Ajay K. R. and Mukesh D. (2002) focused upon the social implications in opening up of the insurance sector to private firms to identify reasons as to why there was private entry after nationalization, what the social aspects are so far and how the reforms have taken place in the Indian insurance industry. The issues faced by private firms due to competition are to enhance resource optimization, reduce premium cost, mobilize funds domestically, offer better pay packages and attract inflow of foreign capital. This study has also revealed that, most of the private firms concentrate on business only in the urban areas, due to a lucrative market response.

Pradeep G. and Sanjay B. (2002) analyzed and discussed the challenges with possible solution strategies, applicable to the insurance sector in India. Authors have made an attempt to identify how different brands can be positioned in the market and how business practice codes are given by IRDA to maintain standards. The research piece revealed that after liberalization, awareness of brands is 100% for LIC, 70% for ICICI Prudential awareness and 52% for HDFC.
Hendel and Lizzeri (2003) studied the long -term contract properties and found empirical support, for forecasting the model by using data from the life insurance market. In particular, they presented that all types of life insurance contracts especially the more front-loaded contracts, are associated with lower lapses and lower present discounted value of premiums over their coverage period. They argued that asymmetric information among others is not a reasonable option or explanation of their findings.
Pramod P. and Saumya S. (2003) in their research article tried to find out the competitiveness between LIC and the new players and carried out as SWOT analysis to advise effective strategies. The objective of this article was to assist the public sector insurance giant to boost the market share, to help LIC to retain old customers, and to attract new customers.
The study also highlighted the level of customer satisfaction and quality of services disbursed. The methodology applied in this article has been derived through open-ended interview with customers, to identify their perceptions and expectations. 100 customers in Dhanabad and its surrounding areas were selected to collect information on the sum assured, annual premium paid etc. The findings of the study noted, that majority of customers were graduates, who felt that the main work of LIC is to insure human life. Most respondents however preferred only money back polices and Bima Nivesh covering a single premium.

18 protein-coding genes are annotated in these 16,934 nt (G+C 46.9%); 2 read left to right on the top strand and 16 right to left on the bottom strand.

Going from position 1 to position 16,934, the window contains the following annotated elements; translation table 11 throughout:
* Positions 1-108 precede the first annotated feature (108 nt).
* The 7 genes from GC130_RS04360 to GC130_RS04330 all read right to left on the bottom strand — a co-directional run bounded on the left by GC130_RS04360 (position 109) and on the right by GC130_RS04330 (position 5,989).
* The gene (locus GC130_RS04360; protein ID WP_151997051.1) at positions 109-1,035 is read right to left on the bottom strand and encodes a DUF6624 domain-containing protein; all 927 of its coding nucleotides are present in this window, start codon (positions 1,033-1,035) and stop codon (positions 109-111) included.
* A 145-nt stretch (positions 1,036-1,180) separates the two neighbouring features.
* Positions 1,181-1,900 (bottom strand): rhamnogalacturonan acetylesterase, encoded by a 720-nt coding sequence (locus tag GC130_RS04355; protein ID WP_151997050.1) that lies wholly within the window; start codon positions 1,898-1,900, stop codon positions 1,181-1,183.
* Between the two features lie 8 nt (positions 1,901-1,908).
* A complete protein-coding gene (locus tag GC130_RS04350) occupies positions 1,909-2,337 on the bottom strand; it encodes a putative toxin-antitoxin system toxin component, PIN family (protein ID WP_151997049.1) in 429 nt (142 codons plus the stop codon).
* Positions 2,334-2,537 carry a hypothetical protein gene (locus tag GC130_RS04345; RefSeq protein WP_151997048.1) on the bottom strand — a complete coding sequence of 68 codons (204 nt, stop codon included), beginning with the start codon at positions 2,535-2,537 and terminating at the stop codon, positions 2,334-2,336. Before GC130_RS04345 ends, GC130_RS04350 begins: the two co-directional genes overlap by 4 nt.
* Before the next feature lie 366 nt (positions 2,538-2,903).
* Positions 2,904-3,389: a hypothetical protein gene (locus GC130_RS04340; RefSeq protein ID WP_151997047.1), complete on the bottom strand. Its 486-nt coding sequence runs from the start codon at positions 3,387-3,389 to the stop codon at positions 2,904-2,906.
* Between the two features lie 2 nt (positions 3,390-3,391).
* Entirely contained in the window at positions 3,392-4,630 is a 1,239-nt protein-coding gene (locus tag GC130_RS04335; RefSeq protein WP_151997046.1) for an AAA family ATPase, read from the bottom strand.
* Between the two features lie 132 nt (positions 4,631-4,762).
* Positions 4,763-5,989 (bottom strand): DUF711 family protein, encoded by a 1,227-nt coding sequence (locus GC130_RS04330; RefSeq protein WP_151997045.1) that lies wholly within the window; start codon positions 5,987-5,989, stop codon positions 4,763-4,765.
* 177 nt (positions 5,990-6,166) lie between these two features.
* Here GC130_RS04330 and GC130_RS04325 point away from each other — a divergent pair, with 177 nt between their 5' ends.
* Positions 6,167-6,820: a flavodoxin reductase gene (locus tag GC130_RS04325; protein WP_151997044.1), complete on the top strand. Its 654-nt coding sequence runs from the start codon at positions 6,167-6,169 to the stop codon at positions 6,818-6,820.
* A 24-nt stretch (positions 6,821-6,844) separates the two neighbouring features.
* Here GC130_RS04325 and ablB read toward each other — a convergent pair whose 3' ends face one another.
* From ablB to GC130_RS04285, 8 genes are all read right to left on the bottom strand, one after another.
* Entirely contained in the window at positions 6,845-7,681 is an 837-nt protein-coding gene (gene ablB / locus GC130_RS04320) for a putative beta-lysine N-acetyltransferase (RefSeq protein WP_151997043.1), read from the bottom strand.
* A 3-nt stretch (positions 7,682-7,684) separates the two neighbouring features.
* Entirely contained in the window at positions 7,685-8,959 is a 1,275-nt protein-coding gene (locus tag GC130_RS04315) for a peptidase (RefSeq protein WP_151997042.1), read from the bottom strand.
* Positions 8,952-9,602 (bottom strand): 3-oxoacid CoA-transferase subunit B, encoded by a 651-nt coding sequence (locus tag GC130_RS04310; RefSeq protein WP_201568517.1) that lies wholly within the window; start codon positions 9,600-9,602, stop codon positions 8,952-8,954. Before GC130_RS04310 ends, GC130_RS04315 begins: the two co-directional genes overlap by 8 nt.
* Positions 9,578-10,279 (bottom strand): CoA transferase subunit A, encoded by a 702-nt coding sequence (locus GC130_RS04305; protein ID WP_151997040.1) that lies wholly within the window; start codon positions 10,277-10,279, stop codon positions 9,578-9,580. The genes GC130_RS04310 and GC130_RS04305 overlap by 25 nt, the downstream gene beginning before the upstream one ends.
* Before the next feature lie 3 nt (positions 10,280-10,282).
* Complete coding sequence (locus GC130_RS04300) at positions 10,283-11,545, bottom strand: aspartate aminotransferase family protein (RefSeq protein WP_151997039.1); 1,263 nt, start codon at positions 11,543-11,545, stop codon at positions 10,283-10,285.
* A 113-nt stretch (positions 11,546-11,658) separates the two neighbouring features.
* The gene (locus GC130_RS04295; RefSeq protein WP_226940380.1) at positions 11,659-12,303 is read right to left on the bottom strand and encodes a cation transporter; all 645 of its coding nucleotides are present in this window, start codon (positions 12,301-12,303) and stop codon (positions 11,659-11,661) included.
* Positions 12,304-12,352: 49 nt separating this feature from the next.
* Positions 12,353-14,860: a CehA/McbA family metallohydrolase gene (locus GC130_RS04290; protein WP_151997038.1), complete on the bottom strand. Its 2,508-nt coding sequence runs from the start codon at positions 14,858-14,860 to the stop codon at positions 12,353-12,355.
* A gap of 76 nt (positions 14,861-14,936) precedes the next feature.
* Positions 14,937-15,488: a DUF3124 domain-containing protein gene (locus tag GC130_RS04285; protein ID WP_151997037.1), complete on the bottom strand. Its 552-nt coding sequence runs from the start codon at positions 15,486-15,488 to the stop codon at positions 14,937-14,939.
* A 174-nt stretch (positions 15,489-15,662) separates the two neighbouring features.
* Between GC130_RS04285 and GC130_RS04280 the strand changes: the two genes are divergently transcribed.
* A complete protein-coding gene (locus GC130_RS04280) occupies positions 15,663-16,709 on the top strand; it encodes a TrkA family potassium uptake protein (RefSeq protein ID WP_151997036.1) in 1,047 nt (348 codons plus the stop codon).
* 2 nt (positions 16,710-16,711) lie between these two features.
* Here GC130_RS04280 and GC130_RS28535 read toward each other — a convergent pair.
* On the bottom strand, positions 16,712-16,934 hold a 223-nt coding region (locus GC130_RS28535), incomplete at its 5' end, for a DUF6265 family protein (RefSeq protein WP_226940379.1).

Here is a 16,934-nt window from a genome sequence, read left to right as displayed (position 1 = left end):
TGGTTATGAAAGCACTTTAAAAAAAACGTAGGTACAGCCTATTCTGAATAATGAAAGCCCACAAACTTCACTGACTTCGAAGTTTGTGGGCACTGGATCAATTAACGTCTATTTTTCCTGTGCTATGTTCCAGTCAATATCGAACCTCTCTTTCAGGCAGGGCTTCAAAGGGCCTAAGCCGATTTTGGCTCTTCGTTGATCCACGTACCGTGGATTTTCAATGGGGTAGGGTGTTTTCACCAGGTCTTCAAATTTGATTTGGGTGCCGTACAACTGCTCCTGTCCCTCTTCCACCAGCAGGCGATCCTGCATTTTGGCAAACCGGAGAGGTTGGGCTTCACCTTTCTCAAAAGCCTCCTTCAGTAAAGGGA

Hitt and Croson (2004) pointed out, that there were three principal issues i.e. transparency, dis-intermediation and differential pricing that help in determining the transformation of retails financial services, including
life insurance firms. The authors have explored, that financial services industries are gradually transformed by these three trends.
Vaidyanathan R. (2007) discussed regulation and financial convergence in the insurance sector. In his article he mentioned, that there is no legislative framework for considering the compound nature of the working of the financial corporation. A new structure needs to be developed to monitor activities of insurance providers in a structured system.

Santosh D. and Upinder D. (2007) tried to focus on global state of affairs, as they opine that India cannot remain inaccessible. It is apparent that the existing firms need to gear up to face the competition. These new firms will have to consider new requirements of customers. The existing firms will also have to take care of customer specific aspects and needs. As a matter of information, custom-based products will have to be developed to suit specific customer needs. New products have to be developed for large corporate groups. The Insurance industry is going to undergo a vast change in its marketing practices, as well as its marketing strategies. The existing and new firms will have to work out different strategies to keep and improve their market share.
Devasenathipathi, Saleendran and Shanmugasundaram (2007) in their study, “A Study on Consumer Preference and Comparative Analysis of All Life Insurance Companies” analyzed and rated all life insurance firms by analyzing certain factors. They examined the effect of privatization, measured customer perception, purchase behavior and consumer awareness regarding life insurance products. The study concluded that the deciding factor of the purchase process depended on quality, convenience and promptness of services that may lead a company to acquire the top
rank with a huge market share.

Pillai (2007) in his article titled the “Life Insurance Business” defined life insurance as, the business of offering contracts of insurance upon human life, including any contract whereby the payment money is assured on
death (except death by accident only) or the happening of any contingency affecting human life. This also includes any contract which is subject to the payment of premium for ensuring a team’s human life.